The Magazine

The Talking Cure

What it means about what we say.

Oct 30, 2006, Vol. 12, No. 07 • By BARTON SWAIM
Widget tooltip
Single Page Print Larger Text Smaller Text Alerts

Yet as early as the 1750s, the conversible world had come under attack: From novelists such as Henry Fielding, who lampooned the culture of politeness as a culture of pretentiousness and hypocrisy, and from poets such as Thomas Gray, the author of the most popular poem of the century, "Elegy Written in a Country Churchyard," really a hymn to glum solitude. The Romantic poets of the 19th century turned these proclivities into full-blown (and sometimes half-baked) philosophies. Thus, to oversimplify somewhat, whereas the great figures of 18th-century literature generally held that enlightenment was found mainly through debate and discussion within the perimeters of reason and civility, the Romantics--of whom Jean-Jacques Rousseau, alas, was the primogenitor--believed just the opposite.

William Wordsworth's massive poem "The Prelude," to take the greatest instance, taught that true enlightenment would only be found in nature and the simplicity of rural life. The Age of Conversation was dead.

Miller devotes much of the book to the interpretation of literary works, and it is reasonable to wonder how accurately novels and poems reflect historical data about a subject as elusive as conversation. But there's no good alternative to this method, and some of the writers Miller analyzes (I think particularly of the section on Virginia Woolf) lead him to insights about the nature of conversation itself.

Then, too, there is the inevitable difficulty in defining conversation. What is it? Miller is right to insist that the defining component of genuine conversation is that it has no stated purpose. Michael Oakeshott is quoted as saying that conversation "has no determined course, we do not ask what it is 'for'"; it is "an unrehearsed intellectual adventure." That purposelessness probably has a lot to do with why, as Miller's discussion suggests, Americans have never been brilliant conversationalists. From Benjamin Franklin's essay "How to Please in Conversation" to Dale Carnegie's How to Win Friends and Influence People, Americans are too prone to think of aims and advantages to enjoy conversation for its own sake--although, if I may be permitted to indulge in a little regional conceit, I think this is less true of southerners.

Miller concludes with three chapters on the sorry state of conversation in postwar America; and although, to his credit, he eschews cultural pessimism, the evidence is undeniably grim. Quite apart from all the distractions of modernity, technological and otherwise, conversation has been dealt successive blows by the philosophies of self-absorption. The notion that personal liberation is the highest good, as radical subjectivists from Michel Foucault to Norman Mailer have held it to be, poisons conversation: For conversation removed from the possibility of disagreement becomes mere talk, and not very interesting talk.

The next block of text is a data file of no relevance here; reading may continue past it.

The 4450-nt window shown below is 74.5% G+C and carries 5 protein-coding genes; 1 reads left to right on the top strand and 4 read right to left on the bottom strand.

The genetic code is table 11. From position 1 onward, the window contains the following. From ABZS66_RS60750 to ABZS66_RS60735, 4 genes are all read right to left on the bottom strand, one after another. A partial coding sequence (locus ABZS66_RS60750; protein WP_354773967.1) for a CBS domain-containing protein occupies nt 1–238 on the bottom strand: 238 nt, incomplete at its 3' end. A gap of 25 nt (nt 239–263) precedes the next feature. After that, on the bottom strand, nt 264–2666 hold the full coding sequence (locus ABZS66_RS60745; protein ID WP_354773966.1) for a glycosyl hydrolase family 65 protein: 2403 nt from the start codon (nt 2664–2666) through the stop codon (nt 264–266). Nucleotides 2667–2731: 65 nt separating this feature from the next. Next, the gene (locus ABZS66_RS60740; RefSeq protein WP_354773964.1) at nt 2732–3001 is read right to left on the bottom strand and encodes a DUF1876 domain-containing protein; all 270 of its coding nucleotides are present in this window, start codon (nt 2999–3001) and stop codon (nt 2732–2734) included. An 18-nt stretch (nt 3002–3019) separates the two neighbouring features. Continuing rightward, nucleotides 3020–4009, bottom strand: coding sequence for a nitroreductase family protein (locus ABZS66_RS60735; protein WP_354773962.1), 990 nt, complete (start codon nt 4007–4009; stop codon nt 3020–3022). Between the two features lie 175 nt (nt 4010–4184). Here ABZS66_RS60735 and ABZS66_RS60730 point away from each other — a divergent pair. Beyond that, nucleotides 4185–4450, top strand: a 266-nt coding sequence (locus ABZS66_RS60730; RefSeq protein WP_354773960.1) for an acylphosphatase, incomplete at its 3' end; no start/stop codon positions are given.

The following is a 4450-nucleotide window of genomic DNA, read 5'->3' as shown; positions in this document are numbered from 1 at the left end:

Nor is it a stretch to suppose, as Miller does, that the modern habit of responding to critical remarks with insincere acquiescence--"I hear where you're coming from," "Thank you for sharing that"--has its roots in the coun ter cultural nonphilosophies of the 1960s.

The great value in Miller's book is the number of questions it raises. One wonders, for example, whether some of the unfettered rage so evident in our political life isn't in some measure related to our failure to practice the art of conversation. You don't call a man a traitor if he's across the table from you. Yet many political writers, especially, though not exclusively, bloggers, now seem incapable of considering the possibility that those with whom they disagree are anything but traitors or imbeciles. Is it simply a matter of not talking to people often enough?

The book's merits are many, its flaws (an unreliable index, the author's fondness for the word "imply" and its cognates) few and minor. Stephen Miller wishes we thought about conversation as much as we thought about sex, and has said in an interview that he wants people to think about their "conversational life" more than they do. He succeeded with me.

Barton Swaim is writing a book on 19th-century Scottish literary critics.